Intizar Husain


Intizar Husain (1923–2016) has been called one of the greatest writers in the Urdu language, and Pakistan’s preeminent chronicler of change. His voice of compassion and insight is much needed, not only in his troubled homeland but wherever English-speaking readers know about Pakistan only through the mass media. Born in 1925 in Dibai, India, Husain migrated to Pakistan in 1947. His epic novel of the Partition, Basti, was shortlisted for the 2013 Man Booker International Literary Prize and was recently republished in the New York Review of Books Classics series. His honors include the 2014 French Officier de L’Ordre des Arts et des Lettres and the Lifetime Achievement Award presented by the 2012 Lahore Literary Festival. He passed away in Pakistan in 2016.

“Son, have you gone mad? I tell you, we should not leave this place. How long can we move like nomads with our pots and pans from one place to another?” Bu Jan had gradually reconciled herself to the place that she had earlier called a wilderness. But I had lost interest in it.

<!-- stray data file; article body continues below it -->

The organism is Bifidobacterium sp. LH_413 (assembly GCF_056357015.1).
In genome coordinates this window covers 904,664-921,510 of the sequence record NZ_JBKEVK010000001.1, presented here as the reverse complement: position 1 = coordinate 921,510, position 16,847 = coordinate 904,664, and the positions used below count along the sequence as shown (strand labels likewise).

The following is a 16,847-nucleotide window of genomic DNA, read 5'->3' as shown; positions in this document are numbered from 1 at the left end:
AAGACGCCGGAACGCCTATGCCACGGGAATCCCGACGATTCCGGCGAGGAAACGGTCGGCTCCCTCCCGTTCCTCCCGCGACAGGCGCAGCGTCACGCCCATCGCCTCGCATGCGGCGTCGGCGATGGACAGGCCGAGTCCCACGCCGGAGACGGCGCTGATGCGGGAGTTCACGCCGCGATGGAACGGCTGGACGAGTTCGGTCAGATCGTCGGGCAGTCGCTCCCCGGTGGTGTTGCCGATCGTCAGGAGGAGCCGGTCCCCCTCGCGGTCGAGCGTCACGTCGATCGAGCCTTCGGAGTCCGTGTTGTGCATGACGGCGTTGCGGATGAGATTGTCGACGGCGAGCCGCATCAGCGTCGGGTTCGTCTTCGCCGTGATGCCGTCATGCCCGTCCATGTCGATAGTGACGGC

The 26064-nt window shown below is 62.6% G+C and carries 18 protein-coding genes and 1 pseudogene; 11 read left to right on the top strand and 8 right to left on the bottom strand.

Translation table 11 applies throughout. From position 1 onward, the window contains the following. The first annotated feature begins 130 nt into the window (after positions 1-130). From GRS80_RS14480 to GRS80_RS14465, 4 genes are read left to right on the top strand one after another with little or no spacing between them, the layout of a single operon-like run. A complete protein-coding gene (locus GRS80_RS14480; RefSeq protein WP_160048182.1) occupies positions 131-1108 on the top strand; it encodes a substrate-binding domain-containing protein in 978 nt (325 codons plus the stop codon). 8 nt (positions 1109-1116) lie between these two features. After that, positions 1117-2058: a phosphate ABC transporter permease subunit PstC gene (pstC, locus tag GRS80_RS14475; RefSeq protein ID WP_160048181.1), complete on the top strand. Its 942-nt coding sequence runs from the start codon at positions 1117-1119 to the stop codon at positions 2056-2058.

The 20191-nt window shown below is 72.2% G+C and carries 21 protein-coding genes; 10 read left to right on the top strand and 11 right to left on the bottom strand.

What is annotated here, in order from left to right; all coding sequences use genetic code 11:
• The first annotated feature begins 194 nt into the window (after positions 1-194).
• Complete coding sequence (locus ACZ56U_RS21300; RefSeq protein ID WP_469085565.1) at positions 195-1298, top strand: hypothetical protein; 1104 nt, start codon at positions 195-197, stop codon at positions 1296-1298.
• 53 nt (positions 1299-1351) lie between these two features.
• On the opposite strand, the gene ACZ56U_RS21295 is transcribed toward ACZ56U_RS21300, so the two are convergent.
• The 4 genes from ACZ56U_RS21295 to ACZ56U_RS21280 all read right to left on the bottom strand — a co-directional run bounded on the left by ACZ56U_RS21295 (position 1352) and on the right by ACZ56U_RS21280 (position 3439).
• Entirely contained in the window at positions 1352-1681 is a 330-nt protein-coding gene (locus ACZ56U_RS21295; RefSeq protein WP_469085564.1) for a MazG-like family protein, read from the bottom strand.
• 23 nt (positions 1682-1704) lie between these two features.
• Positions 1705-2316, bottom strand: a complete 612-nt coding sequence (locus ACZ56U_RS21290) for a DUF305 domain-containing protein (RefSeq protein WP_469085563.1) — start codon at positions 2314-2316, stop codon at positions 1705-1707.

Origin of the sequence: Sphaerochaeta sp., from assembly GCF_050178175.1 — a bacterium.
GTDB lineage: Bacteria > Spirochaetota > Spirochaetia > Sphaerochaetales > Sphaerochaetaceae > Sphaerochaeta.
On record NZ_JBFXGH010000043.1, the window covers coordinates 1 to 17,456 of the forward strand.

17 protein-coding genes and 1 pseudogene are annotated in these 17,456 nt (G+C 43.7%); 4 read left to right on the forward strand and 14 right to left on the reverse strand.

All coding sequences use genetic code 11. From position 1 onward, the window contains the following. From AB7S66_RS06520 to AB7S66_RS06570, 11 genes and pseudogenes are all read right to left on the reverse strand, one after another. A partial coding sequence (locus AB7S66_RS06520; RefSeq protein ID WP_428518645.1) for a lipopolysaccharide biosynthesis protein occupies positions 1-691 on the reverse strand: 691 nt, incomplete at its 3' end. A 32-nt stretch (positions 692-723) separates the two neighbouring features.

“No, Bu Jan! We’ll not live in this house anymore. This Barkat Ilahi is a man without any grace.”

“Bete,” Bu Jan sighed. “There is no grace left in the world now. Besides, why should we bother about that wretch? We’ll remain huddled in our own corner.”

“By the way, I have already rented another house.”

“OK. As you wish. I was only concerned about your troubles. I am very old now. Who will do the packing and cart the luggage?”

“Everything will be taken care of. You only have to give instructions. We’ll move in the morning.”

“Ai hi, you should’ve taken some time. Such haste is not good.”

“Bu Jan, once we have decided to leave, why delay?”

“You seem to be possessed.”

Yes, I was possessed. How could I explain to Bu Jan that in the morning men will arrive to cut down the trees and I wanted to leave before that calamity?


Some of my favorite people on earth are in this book,
Dear writers and grand spirits.

Annie Dillard